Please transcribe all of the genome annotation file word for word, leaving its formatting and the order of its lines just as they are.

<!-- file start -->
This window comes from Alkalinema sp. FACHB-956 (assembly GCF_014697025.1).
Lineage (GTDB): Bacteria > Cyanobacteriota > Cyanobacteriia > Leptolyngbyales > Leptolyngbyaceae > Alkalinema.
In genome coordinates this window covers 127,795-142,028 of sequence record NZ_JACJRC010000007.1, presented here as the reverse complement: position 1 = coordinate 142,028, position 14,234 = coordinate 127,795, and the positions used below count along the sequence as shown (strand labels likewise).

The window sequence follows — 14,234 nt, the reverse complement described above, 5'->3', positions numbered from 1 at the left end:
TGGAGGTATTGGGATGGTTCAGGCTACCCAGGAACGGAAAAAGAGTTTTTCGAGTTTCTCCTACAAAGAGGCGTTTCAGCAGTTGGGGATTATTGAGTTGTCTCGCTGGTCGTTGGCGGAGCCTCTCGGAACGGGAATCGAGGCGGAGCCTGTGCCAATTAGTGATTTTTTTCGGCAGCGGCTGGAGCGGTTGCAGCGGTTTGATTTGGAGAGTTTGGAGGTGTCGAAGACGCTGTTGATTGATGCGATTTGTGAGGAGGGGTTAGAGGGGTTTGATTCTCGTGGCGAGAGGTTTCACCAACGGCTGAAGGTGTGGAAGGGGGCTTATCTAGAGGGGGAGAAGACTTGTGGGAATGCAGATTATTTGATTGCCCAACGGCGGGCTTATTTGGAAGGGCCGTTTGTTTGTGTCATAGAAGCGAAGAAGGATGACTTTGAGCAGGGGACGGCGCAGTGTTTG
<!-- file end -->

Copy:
This window comes from Alkalinema sp. FACHB-956 (assembly GCF_014697025.1).
Lineage (GTDB): Bacteria > Cyanobacteriota > Cyanobacteriia > Leptolyngbyales > Leptolyngbyaceae > Alkalinema.
In genome coordinates this window covers 127,795-142,028 of sequence record NZ_JACJRC010000007.1, presented here as the reverse complement: position 1 = coordinate 142,028, position 14,234 = coordinate 127,795, and the positions used below count along the sequence as shown (strand labels likewise).

The window sequence follows — 14,234 nt, the reverse complement described above, 5'->3', positions numbered from 1 at the left end:
TGGAGGTATTGGGATGGTTCAGGCTACCCAGGAACGGAAAAAGAGTTTTTCGAGTTTCTCCTACAAAGAGGCGTTTCAGCAGTTGGGGATTATTGAGTTGTCTCGCTGGTCGTTGGCGGAGCCTCTCGGAACGGGAATCGAGGCGGAGCCTGTGCCAATTAGTGATTTTTTTCGGCAGCGGCTGGAGCGGTTGCAGCGGTTTGATTTGGAGAGTTTGGAGGTGTCGAAGACGCTGTTGATTGATGCGATTTGTGAGGAGGGGTTAGAGGGGTTTGATTCTCGTGGCGAGAGGTTTCACCAACGGCTGAAGGTGTGGAAGGGGGCTTATCTAGAGGGGGAGAAGACTTGTGGGAATGCAGATTATTTGATTGCCCAACGGCGGGCTTATTTGGAAGGGCCGTTTGTTTGTGTCATAGAAGCGAAGAAGGATGACTTTGAGCAGGGGACGGCGCAGTGTTTG